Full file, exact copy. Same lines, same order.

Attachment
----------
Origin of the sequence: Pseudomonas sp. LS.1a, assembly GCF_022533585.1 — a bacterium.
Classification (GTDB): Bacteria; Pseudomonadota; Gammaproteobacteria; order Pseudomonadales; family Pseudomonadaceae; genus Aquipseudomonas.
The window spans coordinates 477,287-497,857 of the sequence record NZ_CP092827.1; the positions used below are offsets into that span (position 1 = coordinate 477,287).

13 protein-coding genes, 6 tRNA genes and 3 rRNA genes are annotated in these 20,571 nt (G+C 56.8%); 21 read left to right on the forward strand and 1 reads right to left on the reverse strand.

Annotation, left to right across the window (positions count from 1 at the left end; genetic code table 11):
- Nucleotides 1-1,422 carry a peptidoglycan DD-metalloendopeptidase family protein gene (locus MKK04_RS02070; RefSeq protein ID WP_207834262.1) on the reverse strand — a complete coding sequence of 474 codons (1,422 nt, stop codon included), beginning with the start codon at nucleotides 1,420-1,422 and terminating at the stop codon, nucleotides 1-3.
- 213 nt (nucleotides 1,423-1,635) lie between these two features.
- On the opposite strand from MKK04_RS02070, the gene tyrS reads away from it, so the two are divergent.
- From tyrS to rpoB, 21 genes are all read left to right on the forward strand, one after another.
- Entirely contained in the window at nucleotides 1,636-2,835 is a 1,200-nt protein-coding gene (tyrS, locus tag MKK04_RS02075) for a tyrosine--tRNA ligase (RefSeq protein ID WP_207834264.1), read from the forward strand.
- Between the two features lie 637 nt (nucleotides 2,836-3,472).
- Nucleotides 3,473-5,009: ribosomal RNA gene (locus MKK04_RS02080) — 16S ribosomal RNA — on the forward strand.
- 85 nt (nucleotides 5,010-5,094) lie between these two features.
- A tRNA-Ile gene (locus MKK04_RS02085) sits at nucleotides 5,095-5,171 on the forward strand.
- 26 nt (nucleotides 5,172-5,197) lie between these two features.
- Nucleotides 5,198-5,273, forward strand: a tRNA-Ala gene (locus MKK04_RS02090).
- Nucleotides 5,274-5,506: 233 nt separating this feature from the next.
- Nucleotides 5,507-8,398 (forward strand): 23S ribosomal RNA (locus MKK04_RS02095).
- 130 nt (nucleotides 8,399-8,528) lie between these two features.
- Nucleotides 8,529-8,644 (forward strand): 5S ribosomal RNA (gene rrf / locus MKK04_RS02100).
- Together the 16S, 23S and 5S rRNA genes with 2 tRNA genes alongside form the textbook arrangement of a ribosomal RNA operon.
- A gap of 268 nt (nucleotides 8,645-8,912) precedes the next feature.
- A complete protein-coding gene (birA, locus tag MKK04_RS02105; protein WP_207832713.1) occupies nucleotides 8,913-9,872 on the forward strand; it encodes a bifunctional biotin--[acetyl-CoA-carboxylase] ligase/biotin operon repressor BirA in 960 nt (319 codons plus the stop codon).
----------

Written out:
Origin of the sequence: Pseudomonas sp. LS.1a, assembly GCF_022533585.1 — a bacterium.
Classification (GTDB): Bacteria; Pseudomonadota; Gammaproteobacteria; order Pseudomonadales; family Pseudomonadaceae; genus Aquipseudomonas.
The window spans coordinates 477,287-497,857 of the sequence record NZ_CP092827.1; the positions used below are offsets into that span (position 1 = coordinate 477,287).

13 protein-coding genes, 6 tRNA genes and 3 rRNA genes are annotated in these 20,571 nt (G+C 56.8%); 21 read left to right on the forward strand and 1 reads right to left on the reverse strand.

Annotation, left to right across the window (positions count from 1 at the left end; genetic code table 11):
- Nucleotides 1-1,422 carry a peptidoglycan DD-metalloendopeptidase family protein gene (locus MKK04_RS02070; RefSeq protein ID WP_207834262.1) on the reverse strand — a complete coding sequence of 474 codons (1,422 nt, stop codon included), beginning with the start codon at nucleotides 1,420-1,422 and terminating at the stop codon, nucleotides 1-3.
- 213 nt (nucleotides 1,423-1,635) lie between these two features.
- On the opposite strand from MKK04_RS02070, the gene tyrS reads away from it, so the two are divergent.
- From tyrS to rpoB, 21 genes are all read left to right on the forward strand, one after another.
- Entirely contained in the window at nucleotides 1,636-2,835 is a 1,200-nt protein-coding gene (tyrS, locus tag MKK04_RS02075) for a tyrosine--tRNA ligase (RefSeq protein ID WP_207834264.1), read from the forward strand.
- Between the two features lie 637 nt (nucleotides 2,836-3,472).
- Nucleotides 3,473-5,009: ribosomal RNA gene (locus MKK04_RS02080) — 16S ribosomal RNA — on the forward strand.
- 85 nt (nucleotides 5,010-5,094) lie between these two features.
- A tRNA-Ile gene (locus MKK04_RS02085) sits at nucleotides 5,095-5,171 on the forward strand.
- 26 nt (nucleotides 5,172-5,197) lie between these two features.
- Nucleotides 5,198-5,273, forward strand: a tRNA-Ala gene (locus MKK04_RS02090).
- Nucleotides 5,274-5,506: 233 nt separating this feature from the next.
- Nucleotides 5,507-8,398 (forward strand): 23S ribosomal RNA (locus MKK04_RS02095).
- 130 nt (nucleotides 8,399-8,528) lie between these two features.
- Nucleotides 8,529-8,644 (forward strand): 5S ribosomal RNA (gene rrf / locus MKK04_RS02100).
- Together the 16S, 23S and 5S rRNA genes with 2 tRNA genes alongside form the textbook arrangement of a ribosomal RNA operon.
- A gap of 268 nt (nucleotides 8,645-8,912) precedes the next feature.
- A complete protein-coding gene (birA, locus tag MKK04_RS02105; protein WP_207832713.1) occupies nucleotides 8,913-9,872 on the forward strand; it encodes a bifunctional biotin--[acetyl-CoA-carboxylase] ligase/biotin operon repressor BirA in 960 nt (319 codons plus the stop codon).